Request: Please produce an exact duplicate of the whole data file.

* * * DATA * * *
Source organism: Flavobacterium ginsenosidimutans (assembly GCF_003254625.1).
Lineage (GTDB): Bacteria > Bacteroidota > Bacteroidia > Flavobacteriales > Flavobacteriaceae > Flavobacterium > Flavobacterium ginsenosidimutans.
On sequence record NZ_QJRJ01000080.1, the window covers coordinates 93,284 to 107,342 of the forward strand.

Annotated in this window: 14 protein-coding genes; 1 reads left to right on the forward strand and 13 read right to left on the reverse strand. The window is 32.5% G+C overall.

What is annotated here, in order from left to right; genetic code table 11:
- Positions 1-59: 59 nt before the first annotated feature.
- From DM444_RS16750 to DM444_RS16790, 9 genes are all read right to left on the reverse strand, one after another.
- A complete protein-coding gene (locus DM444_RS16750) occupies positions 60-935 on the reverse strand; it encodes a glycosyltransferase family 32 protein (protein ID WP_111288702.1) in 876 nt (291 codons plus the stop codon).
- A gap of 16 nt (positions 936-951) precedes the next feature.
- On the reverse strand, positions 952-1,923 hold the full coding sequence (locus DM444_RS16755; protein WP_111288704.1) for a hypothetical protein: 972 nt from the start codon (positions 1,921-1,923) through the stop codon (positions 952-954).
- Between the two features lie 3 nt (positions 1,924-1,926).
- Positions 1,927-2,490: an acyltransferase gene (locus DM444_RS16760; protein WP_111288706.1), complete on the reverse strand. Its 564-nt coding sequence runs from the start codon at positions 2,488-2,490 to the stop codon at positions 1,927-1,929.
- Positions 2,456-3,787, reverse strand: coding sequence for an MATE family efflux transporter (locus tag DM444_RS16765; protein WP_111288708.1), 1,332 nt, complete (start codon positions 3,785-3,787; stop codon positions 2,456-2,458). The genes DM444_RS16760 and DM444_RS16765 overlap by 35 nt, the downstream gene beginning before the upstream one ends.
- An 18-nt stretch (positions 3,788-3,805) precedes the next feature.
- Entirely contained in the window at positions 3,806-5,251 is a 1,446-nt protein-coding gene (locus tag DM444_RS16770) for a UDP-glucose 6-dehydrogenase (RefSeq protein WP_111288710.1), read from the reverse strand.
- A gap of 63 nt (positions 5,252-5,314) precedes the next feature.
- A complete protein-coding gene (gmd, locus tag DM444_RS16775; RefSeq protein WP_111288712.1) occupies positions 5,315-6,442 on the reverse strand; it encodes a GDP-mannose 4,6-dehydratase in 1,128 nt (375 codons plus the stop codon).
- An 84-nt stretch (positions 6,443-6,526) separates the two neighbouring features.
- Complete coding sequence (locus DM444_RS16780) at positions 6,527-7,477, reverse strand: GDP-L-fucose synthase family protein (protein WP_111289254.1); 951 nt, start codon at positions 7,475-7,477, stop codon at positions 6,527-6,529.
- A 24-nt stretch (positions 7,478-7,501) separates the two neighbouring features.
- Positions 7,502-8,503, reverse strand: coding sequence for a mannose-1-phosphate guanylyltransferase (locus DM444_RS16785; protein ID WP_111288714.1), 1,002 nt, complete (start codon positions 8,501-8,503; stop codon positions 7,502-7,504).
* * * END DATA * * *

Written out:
Source organism: Flavobacterium ginsenosidimutans (assembly GCF_003254625.1).
Lineage (GTDB): Bacteria > Bacteroidota > Bacteroidia > Flavobacteriales > Flavobacteriaceae > Flavobacterium > Flavobacterium ginsenosidimutans.
On sequence record NZ_QJRJ01000080.1, the window covers coordinates 93,284 to 107,342 of the forward strand.

Annotated in this window: 14 protein-coding genes; 1 reads left to right on the forward strand and 13 read right to left on the reverse strand. The window is 32.5% G+C overall.

What is annotated here, in order from left to right; genetic code table 11:
- Positions 1-59: 59 nt before the first annotated feature.
- From DM444_RS16750 to DM444_RS16790, 9 genes are all read right to left on the reverse strand, one after another.
- A complete protein-coding gene (locus DM444_RS16750) occupies positions 60-935 on the reverse strand; it encodes a glycosyltransferase family 32 protein (protein ID WP_111288702.1) in 876 nt (291 codons plus the stop codon).
- A gap of 16 nt (positions 936-951) precedes the next feature.
- On the reverse strand, positions 952-1,923 hold the full coding sequence (locus DM444_RS16755; protein WP_111288704.1) for a hypothetical protein: 972 nt from the start codon (positions 1,921-1,923) through the stop codon (positions 952-954).
- Between the two features lie 3 nt (positions 1,924-1,926).
- Positions 1,927-2,490: an acyltransferase gene (locus DM444_RS16760; protein WP_111288706.1), complete on the reverse strand. Its 564-nt coding sequence runs from the start codon at positions 2,488-2,490 to the stop codon at positions 1,927-1,929.
- Positions 2,456-3,787, reverse strand: coding sequence for an MATE family efflux transporter (locus tag DM444_RS16765; protein WP_111288708.1), 1,332 nt, complete (start codon positions 3,785-3,787; stop codon positions 2,456-2,458). The genes DM444_RS16760 and DM444_RS16765 overlap by 35 nt, the downstream gene beginning before the upstream one ends.
- An 18-nt stretch (positions 3,788-3,805) precedes the next feature.
- Entirely contained in the window at positions 3,806-5,251 is a 1,446-nt protein-coding gene (locus tag DM444_RS16770) for a UDP-glucose 6-dehydrogenase (RefSeq protein WP_111288710.1), read from the reverse strand.
- A gap of 63 nt (positions 5,252-5,314) precedes the next feature.
- A complete protein-coding gene (gmd, locus tag DM444_RS16775; RefSeq protein WP_111288712.1) occupies positions 5,315-6,442 on the reverse strand; it encodes a GDP-mannose 4,6-dehydratase in 1,128 nt (375 codons plus the stop codon).
- An 84-nt stretch (positions 6,443-6,526) separates the two neighbouring features.
- Complete coding sequence (locus DM444_RS16780) at positions 6,527-7,477, reverse strand: GDP-L-fucose synthase family protein (protein WP_111289254.1); 951 nt, start codon at positions 7,475-7,477, stop codon at positions 6,527-6,529.
- A 24-nt stretch (positions 7,478-7,501) separates the two neighbouring features.
- Positions 7,502-8,503, reverse strand: coding sequence for a mannose-1-phosphate guanylyltransferase (locus DM444_RS16785; protein ID WP_111288714.1), 1,002 nt, complete (start codon positions 8,501-8,503; stop codon positions 7,502-7,504).